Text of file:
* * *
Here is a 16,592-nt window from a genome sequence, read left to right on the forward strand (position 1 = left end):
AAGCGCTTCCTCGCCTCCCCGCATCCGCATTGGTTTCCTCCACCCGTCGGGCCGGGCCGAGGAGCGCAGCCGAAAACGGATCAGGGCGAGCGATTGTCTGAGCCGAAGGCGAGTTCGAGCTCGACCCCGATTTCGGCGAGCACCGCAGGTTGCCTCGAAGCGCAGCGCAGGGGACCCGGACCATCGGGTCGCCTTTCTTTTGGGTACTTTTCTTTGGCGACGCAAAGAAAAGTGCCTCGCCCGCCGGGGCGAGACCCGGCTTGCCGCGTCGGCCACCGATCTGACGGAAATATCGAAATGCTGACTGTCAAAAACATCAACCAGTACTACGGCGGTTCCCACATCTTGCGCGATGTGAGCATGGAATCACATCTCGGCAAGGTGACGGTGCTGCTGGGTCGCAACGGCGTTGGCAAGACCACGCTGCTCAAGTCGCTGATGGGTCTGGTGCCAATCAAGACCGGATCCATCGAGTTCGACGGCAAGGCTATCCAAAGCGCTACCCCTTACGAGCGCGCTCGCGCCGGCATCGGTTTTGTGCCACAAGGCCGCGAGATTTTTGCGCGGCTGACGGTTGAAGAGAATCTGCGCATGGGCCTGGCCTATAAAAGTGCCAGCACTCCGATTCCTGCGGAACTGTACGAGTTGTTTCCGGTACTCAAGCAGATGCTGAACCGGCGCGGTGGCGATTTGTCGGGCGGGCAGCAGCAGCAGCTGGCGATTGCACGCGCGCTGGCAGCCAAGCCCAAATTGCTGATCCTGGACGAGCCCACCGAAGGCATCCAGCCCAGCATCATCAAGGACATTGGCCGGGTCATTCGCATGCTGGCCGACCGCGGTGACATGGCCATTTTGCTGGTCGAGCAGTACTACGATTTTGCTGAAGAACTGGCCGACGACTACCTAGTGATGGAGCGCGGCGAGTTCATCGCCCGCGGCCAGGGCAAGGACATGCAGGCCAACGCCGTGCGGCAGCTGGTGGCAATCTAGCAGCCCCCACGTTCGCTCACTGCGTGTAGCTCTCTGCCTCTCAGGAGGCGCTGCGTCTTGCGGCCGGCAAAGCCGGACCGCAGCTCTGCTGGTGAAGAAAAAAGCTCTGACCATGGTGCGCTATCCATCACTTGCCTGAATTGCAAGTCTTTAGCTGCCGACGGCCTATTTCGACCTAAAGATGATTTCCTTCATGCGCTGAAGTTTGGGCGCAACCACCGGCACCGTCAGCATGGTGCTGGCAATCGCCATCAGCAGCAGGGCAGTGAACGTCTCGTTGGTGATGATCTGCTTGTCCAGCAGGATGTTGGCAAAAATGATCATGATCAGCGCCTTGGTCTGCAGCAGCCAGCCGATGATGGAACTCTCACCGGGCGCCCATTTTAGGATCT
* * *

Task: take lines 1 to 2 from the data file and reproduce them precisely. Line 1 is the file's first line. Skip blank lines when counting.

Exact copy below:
Here is a 16,592-nt window from a genome sequence, read left to right on the forward strand (position 1 = left end):
AAGCGCTTCCTCGCCTCCCCGCATCCGCATTGGTTTCCTCCACCCGTCGGGCCGGGCCGAGGAGCGCAGCCGAAAACGGATCAGGGCGAGCGATTGTCTGAGCCGAAGGCGAGTTCGAGCTCGACCCCGATTTCGGCGAGCACCGCAGGTTGCCTCGAAGCGCAGCGCAGGGGACCCGGACCATCGGGTCGCCTTTCTTTTGGGTACTTTTCTTTGGCGACGCAAAGAAAAGTGCCTCGCCCGCCGGGGCGAGACCCGGCTTGCCGCGTCGGCCACCGATCTGACGGAAATATCGAAATGCTGACTGTCAAAAACATCAACCAGTACTACGGCGGTTCCCACATCTTGCGCGATGTGAGCATGGAATCACATCTCGGCAAGGTGACGGTGCTGCTGGGTCGCAACGGCGTTGGCAAGACCACGCTGCTCAAGTCGCTGATGGGTCTGGTGCCAATCAAGACCGGATCCATCGAGTTCGACGGCAAGGCTATCCAAAGCGCTACCCCTTACGAGCGCGCTCGCGCCGGCATCGGTTTTGTGCCACAAGGCCGCGAGATTTTTGCGCGGCTGACGGTTGAAGAGAATCTGCGCATGGGCCTGGCCTATAAAAGTGCCAGCACTCCGATTCCTGCGGAACTGTACGAGTTGTTTCCGGTACTCAAGCAGATGCTGAACCGGCGCGGTGGCGATTTGTCGGGCGGGCAGCAGCAGCAGCTGGCGATTGCACGCGCGCTGGCAGCCAAGCCCAAATTGCTGATCCTGGACGAGCCCACCGAAGGCATCCAGCCCAGCATCATCAAGGACATTGGCCGGGTCATTCGCATGCTGGCCGACCGCGGTGACATGGCCATTTTGCTGGTCGAGCAGTACTACGATTTTGCTGAAGAACTGGCCGACGACTACCTAGTGATGGAGCGCGGCGAGTTCATCGCCCGCGGCCAGGGCAAGGACATGCAGGCCAACGCCGTGCGGCAGCTGGTGGCAATCTAGCAGCCCCCACGTTCGCTCACTGCGTGTAGCTCTCTGCCTCTCAGGAGGCGCTGCGTCTTGCGGCCGGCAAAGCCGGACCGCAGCTCTGCTGGTGAAGAAAAAAGCTCTGACCATGGTGCGCTATCCATCACTTGCCTGAATTGCAAGTCTTTAGCTGCCGACGGCCTATTTCGACCTAAAGATGATTTCCTTCATGCGCTGAAGTTTGGGCGCAACCACCGGCACCGTCAGCATGGTGCTGGCAATCGCCATCAGCAGCAGGGCAGTGAACGTCTCGTTGGTGATGATCTGCTTGTCCAGCAGGATGTTGGCAAAAATGATCATGATCAGCGCCTTGGTCTGCAGCAGCCAGCCGATGATGGAACTCTCACCGGGCGCCCATTTTAGGATCT